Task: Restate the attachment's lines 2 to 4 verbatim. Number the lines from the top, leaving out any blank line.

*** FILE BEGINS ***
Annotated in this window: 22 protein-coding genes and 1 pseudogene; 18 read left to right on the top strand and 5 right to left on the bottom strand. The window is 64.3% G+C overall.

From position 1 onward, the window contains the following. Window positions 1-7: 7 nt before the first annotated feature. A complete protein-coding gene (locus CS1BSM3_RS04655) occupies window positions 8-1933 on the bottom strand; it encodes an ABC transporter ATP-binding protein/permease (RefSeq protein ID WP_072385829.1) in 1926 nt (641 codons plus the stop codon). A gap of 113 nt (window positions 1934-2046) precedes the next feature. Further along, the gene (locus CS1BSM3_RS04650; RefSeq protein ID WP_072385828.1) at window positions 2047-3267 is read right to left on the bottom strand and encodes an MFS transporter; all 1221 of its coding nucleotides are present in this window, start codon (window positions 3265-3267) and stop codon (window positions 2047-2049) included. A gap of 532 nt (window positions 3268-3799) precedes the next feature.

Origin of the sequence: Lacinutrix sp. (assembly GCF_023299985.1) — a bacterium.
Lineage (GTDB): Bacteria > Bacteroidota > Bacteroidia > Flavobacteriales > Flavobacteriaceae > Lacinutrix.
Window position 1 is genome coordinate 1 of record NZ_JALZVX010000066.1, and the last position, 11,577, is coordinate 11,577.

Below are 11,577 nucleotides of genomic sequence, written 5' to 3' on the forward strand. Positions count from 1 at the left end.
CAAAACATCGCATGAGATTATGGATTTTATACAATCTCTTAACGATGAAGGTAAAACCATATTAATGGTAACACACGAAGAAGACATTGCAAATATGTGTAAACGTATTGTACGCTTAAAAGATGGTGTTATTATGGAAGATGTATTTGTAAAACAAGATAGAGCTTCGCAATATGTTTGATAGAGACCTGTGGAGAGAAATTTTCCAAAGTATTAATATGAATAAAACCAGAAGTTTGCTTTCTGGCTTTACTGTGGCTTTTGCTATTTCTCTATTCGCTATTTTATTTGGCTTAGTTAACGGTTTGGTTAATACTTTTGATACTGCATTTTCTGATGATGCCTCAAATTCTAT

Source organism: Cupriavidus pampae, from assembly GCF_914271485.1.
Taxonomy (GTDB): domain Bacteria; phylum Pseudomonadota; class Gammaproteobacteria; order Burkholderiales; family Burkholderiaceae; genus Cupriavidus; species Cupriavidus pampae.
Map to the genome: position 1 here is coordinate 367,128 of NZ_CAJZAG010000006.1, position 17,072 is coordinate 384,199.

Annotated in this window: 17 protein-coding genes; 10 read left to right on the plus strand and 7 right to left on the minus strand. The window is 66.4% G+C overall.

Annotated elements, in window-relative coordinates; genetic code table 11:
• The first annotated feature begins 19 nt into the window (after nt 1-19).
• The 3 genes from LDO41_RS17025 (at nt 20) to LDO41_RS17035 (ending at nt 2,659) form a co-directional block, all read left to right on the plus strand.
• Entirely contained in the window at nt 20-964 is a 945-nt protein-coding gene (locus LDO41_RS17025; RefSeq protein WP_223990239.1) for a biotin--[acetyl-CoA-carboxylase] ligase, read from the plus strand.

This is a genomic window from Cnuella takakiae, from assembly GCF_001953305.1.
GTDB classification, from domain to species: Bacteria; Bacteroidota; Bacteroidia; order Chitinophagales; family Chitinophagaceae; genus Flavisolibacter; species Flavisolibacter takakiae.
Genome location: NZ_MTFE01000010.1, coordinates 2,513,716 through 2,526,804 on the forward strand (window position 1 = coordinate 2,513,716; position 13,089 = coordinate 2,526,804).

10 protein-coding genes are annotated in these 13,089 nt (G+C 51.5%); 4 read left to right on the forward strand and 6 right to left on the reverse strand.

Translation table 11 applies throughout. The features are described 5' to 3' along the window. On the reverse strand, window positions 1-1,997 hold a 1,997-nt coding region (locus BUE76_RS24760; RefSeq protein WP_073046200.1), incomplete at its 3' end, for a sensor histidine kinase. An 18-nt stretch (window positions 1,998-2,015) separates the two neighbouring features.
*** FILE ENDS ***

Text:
From position 1 onward, the window contains the following. Window positions 1-7: 7 nt before the first annotated feature. A complete protein-coding gene (locus CS1BSM3_RS04655) occupies window positions 8-1933 on the bottom strand; it encodes an ABC transporter ATP-binding protein/permease (RefSeq protein ID WP_072385829.1) in 1926 nt (641 codons plus the stop codon). A gap of 113 nt (window positions 1934-2046) precedes the next feature. Further along, the gene (locus CS1BSM3_RS04650; RefSeq protein ID WP_072385828.1) at window positions 2047-3267 is read right to left on the bottom strand and encodes an MFS transporter; all 1221 of its coding nucleotides are present in this window, start codon (window positions 3265-3267) and stop codon (window positions 2047-2049) included. A gap of 532 nt (window positions 3268-3799) precedes the next feature.

Origin of the sequence: Lacinutrix sp. (assembly GCF_023299985.1) — a bacterium.
Lineage (GTDB): Bacteria > Bacteroidota > Bacteroidia > Flavobacteriales > Flavobacteriaceae > Lacinutrix.